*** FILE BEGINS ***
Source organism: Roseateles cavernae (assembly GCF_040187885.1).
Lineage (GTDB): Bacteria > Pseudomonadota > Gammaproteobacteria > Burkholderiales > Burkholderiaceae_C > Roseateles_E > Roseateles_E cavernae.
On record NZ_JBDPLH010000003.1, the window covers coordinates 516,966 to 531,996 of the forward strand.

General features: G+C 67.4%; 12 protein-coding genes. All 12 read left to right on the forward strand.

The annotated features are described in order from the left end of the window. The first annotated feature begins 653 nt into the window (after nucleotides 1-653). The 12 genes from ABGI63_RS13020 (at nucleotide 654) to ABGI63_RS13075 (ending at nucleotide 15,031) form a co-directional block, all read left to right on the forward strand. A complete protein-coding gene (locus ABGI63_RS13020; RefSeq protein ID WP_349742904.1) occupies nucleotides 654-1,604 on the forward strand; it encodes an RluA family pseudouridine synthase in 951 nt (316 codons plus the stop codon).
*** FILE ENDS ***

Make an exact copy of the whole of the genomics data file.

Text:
Source organism: Roseateles cavernae (assembly GCF_040187885.1).
Lineage (GTDB): Bacteria > Pseudomonadota > Gammaproteobacteria > Burkholderiales > Burkholderiaceae_C > Roseateles_E > Roseateles_E cavernae.
On record NZ_JBDPLH010000003.1, the window covers coordinates 516,966 to 531,996 of the forward strand.

General features: G+C 67.4%; 12 protein-coding genes. All 12 read left to right on the forward strand.

The annotated features are described in order from the left end of the window. The first annotated feature begins 653 nt into the window (after nucleotides 1-653). The 12 genes from ABGI63_RS13020 (at nucleotide 654) to ABGI63_RS13075 (ending at nucleotide 15,031) form a co-directional block, all read left to right on the forward strand. A complete protein-coding gene (locus ABGI63_RS13020; RefSeq protein ID WP_349742904.1) occupies nucleotides 654-1,604 on the forward strand; it encodes an RluA family pseudouridine synthase in 951 nt (316 codons plus the stop codon).